Every year, the conference lines up half a dozen prominent authors as keynote speakers. In the past, they have included Margaret Atwood, Yann Martel, Luis Alberto Urrea and Laurence Hill. This year, I was especially impressed by three speakers: Tracy Chevalier, Scott Turow and Gloria Steinem.
I tend to lean more towards Churchill’s point of view. It is impossible to say that knowledge of a past war has led to the successful avoidance of subsequent hostilities, or the reality of the Holocaust prevents us from committing more mass murders; the example of the First World War being followed by the Second World War and the Holocaust being followed by the tragedy in Rwanda clearly belies any universal learning.
There is, however, much value in understanding how we as humans build moral understanding. Carl Becker, an American historian, had the following to say. “The value of history is, indeed, not scientific but moral: by liberalizing the mind, by deepening the sympathies, by fortifying the will, it enables us to control, not society, but ourselves — a much more important thing; it prepares us to live more humanely in the present and to meet rather than to foretell the future.”
Chevalier made the point that all human babies start as blank slates, learning to listen, to communicate, and to understand their world around them. What we draw upon that blank slate stays with them for the rest of their lives; we must take care that they learn to love, and not to hate.
Scott Turow is best noted for his many courtroom novels, including Presumed Innocent, which was made into a movie starring Harrison Ford. Rather than read from his works, Turow took us on a highly personal journey. He reminisced about his desire to be an author, which arose at an early age when, as an ailing child, he read The Count of Monte Cristo by Alexandre Dumas, and was enthralled by the sword play and action. He thought “As wonderful as it is to read a book, how much more incredible would it be to write one.”
In addition to his fame as an author, Turow has also long been a participant in a (in)famous rock band, the Rock Bottom Remainders. Along with Dave Barry, Stephen King, Amy Tam and other literary luminaries, the band plays for various benefits and causes. Turow didn’t entertain us with a musical interlude, but he did have several memorable quotes:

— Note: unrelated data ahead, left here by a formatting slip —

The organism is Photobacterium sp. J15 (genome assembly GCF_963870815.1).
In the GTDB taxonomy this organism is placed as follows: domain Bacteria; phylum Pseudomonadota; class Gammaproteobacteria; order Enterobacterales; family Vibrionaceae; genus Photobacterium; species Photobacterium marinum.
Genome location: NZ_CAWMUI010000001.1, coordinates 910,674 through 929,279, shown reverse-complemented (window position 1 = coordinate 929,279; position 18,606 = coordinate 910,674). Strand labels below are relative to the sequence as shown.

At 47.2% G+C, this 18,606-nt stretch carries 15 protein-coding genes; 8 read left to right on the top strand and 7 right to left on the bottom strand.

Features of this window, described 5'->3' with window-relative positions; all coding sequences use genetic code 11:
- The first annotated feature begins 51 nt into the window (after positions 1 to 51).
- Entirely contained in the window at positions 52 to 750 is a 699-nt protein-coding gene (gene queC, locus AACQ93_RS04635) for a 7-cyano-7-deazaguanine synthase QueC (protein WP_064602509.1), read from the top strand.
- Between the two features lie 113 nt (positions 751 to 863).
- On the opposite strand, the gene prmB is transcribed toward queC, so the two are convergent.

1. Dave Barry, on their musical merits: “We play music as well as Metallica writes novels.”
2. A newspaper review: “It has one of the world’s highest ratios of noise to talent.”
3. The Washington Post: “the most heavily promoted musical debut since the Monkees.”
Turow is also a practicing lawyer, and, clearly, much of his work has been an inspiration for his novels. He is currently working on a book about the International Crimes Court; I look forward to reading it.
Gloria Steinem is dynamic in person; it is difficult to believe she is now over 80 years old. She spoke for an hour on her life and her commitment to equal rights for women to a rapt audience. I was especially amazed at her sense of humor; surely, someone who has dedicated her life to the advancement of such important and weighty causes has every right to possess a serious demeanour, yet she has an uncanny ability to laugh in the face of adversity.During the Q&A session following Steinem’s talk, many audience members reminisced about their first exposure to Ms. Magazine, how it informed them of the problems affecting women, such as equal rights, domestic violence and equal pay, in an age when many of these topics were barely even recognized as important issues. It was impressive to hear how many of the women who spoke were galvanized by Steinem’s publication, and went on to establish state and national organizations that lobbied politically and agitated socially for their rights.
I recently had the opportunity to read through Steinem’s biography of Marilyn Monroe, Marilyn: Norma Jeane, a collaboration with photojournalist George Barris, who had been one of the last people to photograph and interview Marilyn prior to her death in 1962. It is a series of essays based upon Marilyn’s own words and Barris’s photos. The book was written almost a quarter of a century after Marilyn’s death; as Steinem notes in the forward, she was one of the few women writers among the 40 authors who had penned biographies of her up to that point. Steinem brings a feminist viewpoint to the cultural icon’s life that adds insight and poignancy to both her public persona as a sex symbol, and her troubled private life.
For more information about the conference, visit their main website.